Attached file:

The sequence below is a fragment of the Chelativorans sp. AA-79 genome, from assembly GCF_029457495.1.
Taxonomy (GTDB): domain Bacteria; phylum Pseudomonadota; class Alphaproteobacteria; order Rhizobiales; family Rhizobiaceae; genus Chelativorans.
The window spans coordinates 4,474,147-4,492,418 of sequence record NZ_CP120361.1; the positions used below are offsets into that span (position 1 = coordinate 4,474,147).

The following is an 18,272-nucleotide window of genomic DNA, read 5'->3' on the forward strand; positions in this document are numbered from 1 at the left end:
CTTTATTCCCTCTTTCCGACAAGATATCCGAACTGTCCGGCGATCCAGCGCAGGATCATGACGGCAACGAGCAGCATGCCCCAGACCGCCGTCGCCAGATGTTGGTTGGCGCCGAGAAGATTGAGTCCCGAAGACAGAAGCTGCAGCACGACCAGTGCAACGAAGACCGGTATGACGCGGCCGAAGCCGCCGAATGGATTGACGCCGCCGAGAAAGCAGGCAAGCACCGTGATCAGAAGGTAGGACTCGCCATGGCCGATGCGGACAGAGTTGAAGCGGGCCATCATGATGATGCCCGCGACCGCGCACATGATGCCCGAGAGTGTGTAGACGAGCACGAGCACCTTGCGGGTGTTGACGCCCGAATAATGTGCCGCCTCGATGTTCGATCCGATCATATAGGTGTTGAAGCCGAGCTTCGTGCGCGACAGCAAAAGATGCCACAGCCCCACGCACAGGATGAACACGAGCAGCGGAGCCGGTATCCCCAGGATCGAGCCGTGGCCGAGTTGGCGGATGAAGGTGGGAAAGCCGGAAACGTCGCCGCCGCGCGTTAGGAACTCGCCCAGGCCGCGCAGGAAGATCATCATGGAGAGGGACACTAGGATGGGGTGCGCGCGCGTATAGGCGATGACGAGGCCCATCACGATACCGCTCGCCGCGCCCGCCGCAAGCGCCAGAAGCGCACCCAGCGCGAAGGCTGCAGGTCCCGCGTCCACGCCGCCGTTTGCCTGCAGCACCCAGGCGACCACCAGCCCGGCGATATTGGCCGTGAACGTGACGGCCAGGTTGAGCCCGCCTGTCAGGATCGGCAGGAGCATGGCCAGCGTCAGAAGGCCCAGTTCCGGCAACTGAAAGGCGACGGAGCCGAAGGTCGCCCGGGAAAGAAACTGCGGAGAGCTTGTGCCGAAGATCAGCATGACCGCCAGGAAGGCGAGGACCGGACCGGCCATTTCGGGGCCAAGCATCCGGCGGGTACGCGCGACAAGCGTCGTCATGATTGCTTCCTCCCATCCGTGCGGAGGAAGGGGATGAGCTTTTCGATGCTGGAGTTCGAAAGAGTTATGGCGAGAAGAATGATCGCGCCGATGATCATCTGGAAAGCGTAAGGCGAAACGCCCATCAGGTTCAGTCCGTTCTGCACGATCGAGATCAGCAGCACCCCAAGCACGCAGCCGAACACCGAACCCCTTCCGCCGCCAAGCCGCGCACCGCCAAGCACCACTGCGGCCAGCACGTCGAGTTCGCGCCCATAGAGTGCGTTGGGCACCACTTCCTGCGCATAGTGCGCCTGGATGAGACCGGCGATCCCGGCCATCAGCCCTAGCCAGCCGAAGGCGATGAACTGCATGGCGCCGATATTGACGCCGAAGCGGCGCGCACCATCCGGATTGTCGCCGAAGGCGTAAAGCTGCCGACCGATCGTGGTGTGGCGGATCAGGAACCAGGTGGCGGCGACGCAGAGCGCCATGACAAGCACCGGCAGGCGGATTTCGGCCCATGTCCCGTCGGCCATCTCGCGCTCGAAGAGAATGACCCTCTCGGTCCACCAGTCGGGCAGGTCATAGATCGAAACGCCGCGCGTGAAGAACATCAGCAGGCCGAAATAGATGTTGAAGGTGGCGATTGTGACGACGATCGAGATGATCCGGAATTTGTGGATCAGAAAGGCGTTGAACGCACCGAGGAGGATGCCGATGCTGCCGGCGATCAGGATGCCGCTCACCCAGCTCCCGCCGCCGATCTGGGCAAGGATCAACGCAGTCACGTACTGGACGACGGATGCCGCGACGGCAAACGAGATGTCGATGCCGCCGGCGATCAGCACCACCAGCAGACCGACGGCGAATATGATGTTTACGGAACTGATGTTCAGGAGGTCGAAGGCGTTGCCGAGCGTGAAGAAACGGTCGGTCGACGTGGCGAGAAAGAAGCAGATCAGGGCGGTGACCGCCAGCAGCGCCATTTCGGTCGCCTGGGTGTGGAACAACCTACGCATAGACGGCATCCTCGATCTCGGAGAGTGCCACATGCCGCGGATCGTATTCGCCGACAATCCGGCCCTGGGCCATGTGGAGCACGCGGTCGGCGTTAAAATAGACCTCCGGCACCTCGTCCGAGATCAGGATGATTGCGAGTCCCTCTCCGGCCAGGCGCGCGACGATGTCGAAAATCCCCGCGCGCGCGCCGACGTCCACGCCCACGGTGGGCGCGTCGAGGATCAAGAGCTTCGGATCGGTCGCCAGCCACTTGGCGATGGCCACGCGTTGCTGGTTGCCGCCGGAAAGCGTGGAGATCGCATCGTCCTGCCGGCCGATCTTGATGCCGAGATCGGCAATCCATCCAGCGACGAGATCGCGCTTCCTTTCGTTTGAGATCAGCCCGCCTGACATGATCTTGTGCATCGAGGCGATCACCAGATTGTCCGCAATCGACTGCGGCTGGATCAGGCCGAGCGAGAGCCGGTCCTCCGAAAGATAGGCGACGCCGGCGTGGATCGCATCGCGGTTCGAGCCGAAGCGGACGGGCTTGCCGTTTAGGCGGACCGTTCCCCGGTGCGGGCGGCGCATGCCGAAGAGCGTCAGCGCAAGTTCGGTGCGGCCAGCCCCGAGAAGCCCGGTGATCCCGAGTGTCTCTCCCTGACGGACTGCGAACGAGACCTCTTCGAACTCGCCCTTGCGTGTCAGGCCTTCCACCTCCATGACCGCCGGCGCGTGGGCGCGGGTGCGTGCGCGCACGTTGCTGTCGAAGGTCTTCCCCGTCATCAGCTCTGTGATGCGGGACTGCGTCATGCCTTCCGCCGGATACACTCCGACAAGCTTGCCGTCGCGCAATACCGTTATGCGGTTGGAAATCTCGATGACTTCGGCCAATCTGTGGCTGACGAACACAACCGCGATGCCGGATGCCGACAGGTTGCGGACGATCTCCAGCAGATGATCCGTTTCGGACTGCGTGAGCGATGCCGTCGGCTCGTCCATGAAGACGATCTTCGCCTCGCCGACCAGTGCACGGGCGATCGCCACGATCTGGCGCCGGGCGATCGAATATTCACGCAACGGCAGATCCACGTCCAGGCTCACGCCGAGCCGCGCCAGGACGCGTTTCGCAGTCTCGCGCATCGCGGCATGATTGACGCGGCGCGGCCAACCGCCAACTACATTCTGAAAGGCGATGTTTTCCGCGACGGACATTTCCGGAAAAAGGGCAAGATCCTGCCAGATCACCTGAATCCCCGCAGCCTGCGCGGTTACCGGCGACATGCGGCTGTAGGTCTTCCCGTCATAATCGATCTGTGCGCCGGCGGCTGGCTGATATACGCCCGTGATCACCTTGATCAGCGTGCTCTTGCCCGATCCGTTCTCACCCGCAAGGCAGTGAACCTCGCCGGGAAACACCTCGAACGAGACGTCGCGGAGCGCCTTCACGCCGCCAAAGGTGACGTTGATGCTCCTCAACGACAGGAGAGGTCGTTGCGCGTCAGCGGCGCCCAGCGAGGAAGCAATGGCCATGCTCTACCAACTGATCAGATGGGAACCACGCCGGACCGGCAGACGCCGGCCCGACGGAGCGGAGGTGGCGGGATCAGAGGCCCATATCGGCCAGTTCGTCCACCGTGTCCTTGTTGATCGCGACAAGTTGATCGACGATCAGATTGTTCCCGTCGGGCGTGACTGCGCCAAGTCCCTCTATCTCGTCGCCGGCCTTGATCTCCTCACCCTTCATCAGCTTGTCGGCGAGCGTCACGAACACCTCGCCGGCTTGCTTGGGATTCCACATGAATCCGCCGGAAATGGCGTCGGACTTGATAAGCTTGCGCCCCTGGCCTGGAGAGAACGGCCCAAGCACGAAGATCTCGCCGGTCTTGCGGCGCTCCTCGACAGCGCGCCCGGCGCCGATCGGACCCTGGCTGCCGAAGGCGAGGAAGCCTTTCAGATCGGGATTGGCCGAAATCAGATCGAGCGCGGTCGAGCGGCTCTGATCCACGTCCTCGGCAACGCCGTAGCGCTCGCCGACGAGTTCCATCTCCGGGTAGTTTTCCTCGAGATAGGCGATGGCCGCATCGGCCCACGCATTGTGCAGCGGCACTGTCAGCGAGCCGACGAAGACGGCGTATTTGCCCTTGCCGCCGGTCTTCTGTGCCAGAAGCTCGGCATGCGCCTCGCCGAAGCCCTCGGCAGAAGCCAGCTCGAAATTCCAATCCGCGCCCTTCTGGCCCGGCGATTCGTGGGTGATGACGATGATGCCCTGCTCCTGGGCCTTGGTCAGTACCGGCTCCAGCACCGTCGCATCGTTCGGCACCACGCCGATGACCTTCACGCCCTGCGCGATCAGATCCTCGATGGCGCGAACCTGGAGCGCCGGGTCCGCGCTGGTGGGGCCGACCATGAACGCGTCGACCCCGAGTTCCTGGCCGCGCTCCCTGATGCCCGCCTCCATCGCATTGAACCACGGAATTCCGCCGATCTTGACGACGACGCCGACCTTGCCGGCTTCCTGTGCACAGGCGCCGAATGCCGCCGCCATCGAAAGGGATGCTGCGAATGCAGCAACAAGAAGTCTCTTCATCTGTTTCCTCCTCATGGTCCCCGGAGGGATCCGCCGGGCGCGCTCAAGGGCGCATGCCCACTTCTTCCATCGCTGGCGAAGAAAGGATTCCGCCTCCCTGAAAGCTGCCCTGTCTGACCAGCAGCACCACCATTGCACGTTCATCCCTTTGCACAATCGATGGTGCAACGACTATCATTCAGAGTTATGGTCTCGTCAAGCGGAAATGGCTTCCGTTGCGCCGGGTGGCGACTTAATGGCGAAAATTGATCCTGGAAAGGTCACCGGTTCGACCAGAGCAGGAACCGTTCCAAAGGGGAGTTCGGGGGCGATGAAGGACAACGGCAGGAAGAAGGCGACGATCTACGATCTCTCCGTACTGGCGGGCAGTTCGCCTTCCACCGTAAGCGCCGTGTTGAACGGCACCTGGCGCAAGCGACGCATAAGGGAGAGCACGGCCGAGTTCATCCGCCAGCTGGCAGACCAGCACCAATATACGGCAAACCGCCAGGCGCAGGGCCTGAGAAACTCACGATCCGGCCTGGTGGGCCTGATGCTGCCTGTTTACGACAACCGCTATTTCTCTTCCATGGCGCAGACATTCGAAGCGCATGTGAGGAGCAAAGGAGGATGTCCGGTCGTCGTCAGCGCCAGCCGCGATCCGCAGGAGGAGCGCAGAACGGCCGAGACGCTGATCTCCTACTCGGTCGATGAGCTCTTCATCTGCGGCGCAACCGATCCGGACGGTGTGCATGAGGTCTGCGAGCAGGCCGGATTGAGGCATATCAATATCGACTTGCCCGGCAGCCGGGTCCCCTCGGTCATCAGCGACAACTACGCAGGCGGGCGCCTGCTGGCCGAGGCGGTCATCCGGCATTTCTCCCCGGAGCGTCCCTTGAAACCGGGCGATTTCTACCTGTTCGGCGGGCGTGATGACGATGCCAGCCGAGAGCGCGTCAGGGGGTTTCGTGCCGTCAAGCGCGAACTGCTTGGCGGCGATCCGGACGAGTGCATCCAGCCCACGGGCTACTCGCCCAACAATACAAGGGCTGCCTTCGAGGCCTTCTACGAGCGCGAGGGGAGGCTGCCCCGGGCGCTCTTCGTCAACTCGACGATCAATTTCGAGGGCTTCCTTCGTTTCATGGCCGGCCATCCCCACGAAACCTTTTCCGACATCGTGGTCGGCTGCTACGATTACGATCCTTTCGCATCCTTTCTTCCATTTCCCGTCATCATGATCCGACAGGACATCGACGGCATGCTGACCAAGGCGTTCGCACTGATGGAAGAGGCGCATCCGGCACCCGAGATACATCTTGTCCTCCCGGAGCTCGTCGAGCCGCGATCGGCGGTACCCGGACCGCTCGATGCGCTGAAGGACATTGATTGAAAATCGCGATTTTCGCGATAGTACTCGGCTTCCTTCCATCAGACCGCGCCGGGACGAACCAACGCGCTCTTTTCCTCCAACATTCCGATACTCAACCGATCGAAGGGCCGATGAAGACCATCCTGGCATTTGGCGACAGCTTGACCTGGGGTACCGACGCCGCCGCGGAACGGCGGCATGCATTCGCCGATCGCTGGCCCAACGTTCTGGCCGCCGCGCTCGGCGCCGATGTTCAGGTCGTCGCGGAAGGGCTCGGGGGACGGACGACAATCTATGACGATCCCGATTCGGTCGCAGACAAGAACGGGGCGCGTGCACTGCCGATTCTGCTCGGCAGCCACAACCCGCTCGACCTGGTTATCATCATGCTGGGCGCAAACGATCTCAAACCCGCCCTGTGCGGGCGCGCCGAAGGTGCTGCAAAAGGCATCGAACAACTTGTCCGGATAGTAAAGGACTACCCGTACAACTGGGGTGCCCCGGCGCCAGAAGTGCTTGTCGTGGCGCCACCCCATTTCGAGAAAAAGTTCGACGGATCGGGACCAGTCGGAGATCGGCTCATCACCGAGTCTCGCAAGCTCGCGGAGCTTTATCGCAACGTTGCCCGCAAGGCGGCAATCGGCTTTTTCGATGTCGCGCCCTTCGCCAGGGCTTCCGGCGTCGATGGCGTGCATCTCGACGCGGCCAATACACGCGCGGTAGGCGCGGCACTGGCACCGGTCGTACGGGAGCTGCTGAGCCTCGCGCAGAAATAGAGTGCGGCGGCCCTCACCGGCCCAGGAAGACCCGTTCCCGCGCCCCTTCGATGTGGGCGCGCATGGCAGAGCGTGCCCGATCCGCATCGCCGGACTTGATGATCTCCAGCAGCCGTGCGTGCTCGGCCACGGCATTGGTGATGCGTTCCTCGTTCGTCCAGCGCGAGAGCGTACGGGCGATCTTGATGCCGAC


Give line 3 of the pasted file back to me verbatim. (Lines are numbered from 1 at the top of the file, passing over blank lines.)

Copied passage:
The window spans coordinates 4,474,147-4,492,418 of sequence record NZ_CP120361.1; the positions used below are offsets into that span (position 1 = coordinate 4,474,147).